Thrombocytopenia occurs when there are not adequate amounts of platelets in the blood. This causes the blood to be unable to clot properly. Pediatric thrombocytopenia refers to this condition in children.
The biggest cause of pediatric thrombocytopenia is immune system thrombocytopenia, also known as idiopathic thrombocytopenic purpura (ITP). Other causes include infections that occur in a fetus or a newborn as a result of exposure to viruses, bacteria, syphilis, or rubella. Lymphoma, leukemia, bone marrow failure, medication side effects, exposure to toxic substances, and sepsis can also cause pediatric thrombocytopenia.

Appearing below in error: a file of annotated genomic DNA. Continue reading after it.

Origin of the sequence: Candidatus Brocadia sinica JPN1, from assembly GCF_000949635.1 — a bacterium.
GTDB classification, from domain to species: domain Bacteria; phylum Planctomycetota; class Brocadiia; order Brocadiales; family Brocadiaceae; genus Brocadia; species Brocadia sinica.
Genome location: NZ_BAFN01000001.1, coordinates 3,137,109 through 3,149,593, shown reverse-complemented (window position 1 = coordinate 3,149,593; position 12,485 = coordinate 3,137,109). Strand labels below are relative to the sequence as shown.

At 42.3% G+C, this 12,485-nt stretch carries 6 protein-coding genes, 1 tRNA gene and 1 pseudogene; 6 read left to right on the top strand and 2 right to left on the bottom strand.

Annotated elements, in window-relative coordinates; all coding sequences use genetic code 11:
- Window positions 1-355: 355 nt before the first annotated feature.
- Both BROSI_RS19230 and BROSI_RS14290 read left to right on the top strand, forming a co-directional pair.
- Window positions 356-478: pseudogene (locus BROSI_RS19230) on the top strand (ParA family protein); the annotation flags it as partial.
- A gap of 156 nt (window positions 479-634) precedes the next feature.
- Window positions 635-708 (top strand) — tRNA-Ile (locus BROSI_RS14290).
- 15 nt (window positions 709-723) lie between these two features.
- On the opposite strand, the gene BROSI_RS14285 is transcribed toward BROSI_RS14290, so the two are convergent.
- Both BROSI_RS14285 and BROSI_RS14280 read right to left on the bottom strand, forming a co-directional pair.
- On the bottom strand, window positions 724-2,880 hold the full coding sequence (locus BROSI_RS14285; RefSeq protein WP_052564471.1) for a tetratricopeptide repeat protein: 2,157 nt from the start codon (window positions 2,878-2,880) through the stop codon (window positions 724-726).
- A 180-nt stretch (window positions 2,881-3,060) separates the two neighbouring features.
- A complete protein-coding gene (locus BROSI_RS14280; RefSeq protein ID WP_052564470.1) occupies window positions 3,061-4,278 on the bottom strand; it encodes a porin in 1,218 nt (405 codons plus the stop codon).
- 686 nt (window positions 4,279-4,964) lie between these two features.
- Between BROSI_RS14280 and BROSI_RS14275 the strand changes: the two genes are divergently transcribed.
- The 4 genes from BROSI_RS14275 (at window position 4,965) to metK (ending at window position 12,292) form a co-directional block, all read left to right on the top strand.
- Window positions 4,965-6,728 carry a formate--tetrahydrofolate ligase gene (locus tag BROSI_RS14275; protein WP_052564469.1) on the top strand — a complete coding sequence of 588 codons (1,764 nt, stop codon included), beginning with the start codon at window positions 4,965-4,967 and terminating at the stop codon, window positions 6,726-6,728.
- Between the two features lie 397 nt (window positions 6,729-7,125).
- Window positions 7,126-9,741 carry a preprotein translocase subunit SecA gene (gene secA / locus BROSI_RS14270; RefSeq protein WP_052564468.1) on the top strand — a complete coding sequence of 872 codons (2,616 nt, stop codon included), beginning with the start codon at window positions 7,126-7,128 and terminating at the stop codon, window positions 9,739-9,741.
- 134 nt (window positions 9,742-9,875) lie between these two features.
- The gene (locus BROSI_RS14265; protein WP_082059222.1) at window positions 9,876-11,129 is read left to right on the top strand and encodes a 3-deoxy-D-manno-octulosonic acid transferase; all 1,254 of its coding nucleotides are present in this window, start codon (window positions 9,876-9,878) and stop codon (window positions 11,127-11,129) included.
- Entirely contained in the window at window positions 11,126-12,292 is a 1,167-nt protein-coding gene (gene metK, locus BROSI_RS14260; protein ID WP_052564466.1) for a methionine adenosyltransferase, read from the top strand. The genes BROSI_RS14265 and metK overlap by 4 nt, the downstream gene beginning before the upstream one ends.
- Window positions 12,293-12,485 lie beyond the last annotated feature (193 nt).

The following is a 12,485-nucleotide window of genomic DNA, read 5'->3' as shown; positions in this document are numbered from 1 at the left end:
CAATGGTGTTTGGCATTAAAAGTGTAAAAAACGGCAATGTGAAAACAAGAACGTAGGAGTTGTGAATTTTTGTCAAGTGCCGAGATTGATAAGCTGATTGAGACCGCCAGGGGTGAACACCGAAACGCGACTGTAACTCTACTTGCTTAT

Symptoms that are associated with pediatric thrombocytopenia include bruising, the occurrence of small red spots known as petechiae on the child’s skin, jaundice, and signs of bleeding within other systems in the body.
Treatment for pediatric thrombocytopenia will depend upon the actual cause of the condition in a particular patient. A blood transfusion that includes platelets might be required.
In children with ITP, treatment may not be required. Instead, the doctor may want to closely monitor the platelet counts while working on preventing any serious bleeding problems in order to let the body heal on its own. When treatments are utilized, they may include steroids, intravenous gamma globulin (IVGG), treatment for an infection, a change in medication if that is the cause of the condition, hormone therapy, splenectomy, and immune globulin.